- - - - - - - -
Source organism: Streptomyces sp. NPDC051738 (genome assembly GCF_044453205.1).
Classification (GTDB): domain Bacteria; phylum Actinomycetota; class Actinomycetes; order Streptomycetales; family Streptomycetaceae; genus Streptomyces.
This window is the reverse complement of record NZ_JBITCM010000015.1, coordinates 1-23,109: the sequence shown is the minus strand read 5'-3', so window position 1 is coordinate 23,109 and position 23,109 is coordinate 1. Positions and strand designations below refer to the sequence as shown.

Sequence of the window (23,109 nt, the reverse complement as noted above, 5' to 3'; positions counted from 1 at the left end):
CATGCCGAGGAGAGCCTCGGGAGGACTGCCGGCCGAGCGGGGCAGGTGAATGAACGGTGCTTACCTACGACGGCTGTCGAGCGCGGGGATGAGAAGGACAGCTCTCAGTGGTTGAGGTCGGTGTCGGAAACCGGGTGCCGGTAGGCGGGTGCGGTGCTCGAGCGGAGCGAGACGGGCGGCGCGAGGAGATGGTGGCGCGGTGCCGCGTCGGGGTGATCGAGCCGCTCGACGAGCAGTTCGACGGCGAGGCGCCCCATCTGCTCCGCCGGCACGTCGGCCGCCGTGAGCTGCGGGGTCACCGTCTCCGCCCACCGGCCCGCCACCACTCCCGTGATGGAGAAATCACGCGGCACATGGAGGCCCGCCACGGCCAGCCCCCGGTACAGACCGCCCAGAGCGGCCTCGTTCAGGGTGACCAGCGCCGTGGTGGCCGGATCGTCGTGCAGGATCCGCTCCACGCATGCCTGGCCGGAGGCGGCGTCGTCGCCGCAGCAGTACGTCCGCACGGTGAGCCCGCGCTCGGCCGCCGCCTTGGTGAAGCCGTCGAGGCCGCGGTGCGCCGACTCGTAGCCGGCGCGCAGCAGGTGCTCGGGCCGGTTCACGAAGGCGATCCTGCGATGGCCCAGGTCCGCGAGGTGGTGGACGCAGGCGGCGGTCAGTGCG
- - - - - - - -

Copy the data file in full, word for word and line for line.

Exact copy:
Source organism: Streptomyces sp. NPDC051738 (genome assembly GCF_044453205.1).
Classification (GTDB): domain Bacteria; phylum Actinomycetota; class Actinomycetes; order Streptomycetales; family Streptomycetaceae; genus Streptomyces.
This window is the reverse complement of record NZ_JBITCM010000015.1, coordinates 1-23,109: the sequence shown is the minus strand read 5'-3', so window position 1 is coordinate 23,109 and position 23,109 is coordinate 1. Positions and strand designations below refer to the sequence as shown.

Sequence of the window (23,109 nt, the reverse complement as noted above, 5' to 3'; positions counted from 1 at the left end):
CATGCCGAGGAGAGCCTCGGGAGGACTGCCGGCCGAGCGGGGCAGGTGAATGAACGGTGCTTACCTACGACGGCTGTCGAGCGCGGGGATGAGAAGGACAGCTCTCAGTGGTTGAGGTCGGTGTCGGAAACCGGGTGCCGGTAGGCGGGTGCGGTGCTCGAGCGGAGCGAGACGGGCGGCGCGAGGAGATGGTGGCGCGGTGCCGCGTCGGGGTGATCGAGCCGCTCGACGAGCAGTTCGACGGCGAGGCGCCCCATCTGCTCCGCCGGCACGTCGGCCGCCGTGAGCTGCGGGGTCACCGTCTCCGCCCACCGGCCCGCCACCACTCCCGTGATGGAGAAATCACGCGGCACATGGAGGCCCGCCACGGCCAGCCCCCGGTACAGACCGCCCAGAGCGGCCTCGTTCAGGGTGACCAGCGCCGTGGTGGCCGGATCGTCGTGCAGGATCCGCTCCACGCATGCCTGGCCGGAGGCGGCGTCGTCGCCGCAGCAGTACGTCCGCACGGTGAGCCCGCGCTCGGCCGCCGCCTTGGTGAAGCCGTCGAGGCCGCGGTGCGCCGACTCGTAGCCGGCGCGCAGCAGGTGCTCGGGCCGGTTCACGAAGGCGATCCTGCGATGGCCCAGGTCCGCGAGGTGGTGGACGCAGGCGGCGGTCAGTGCG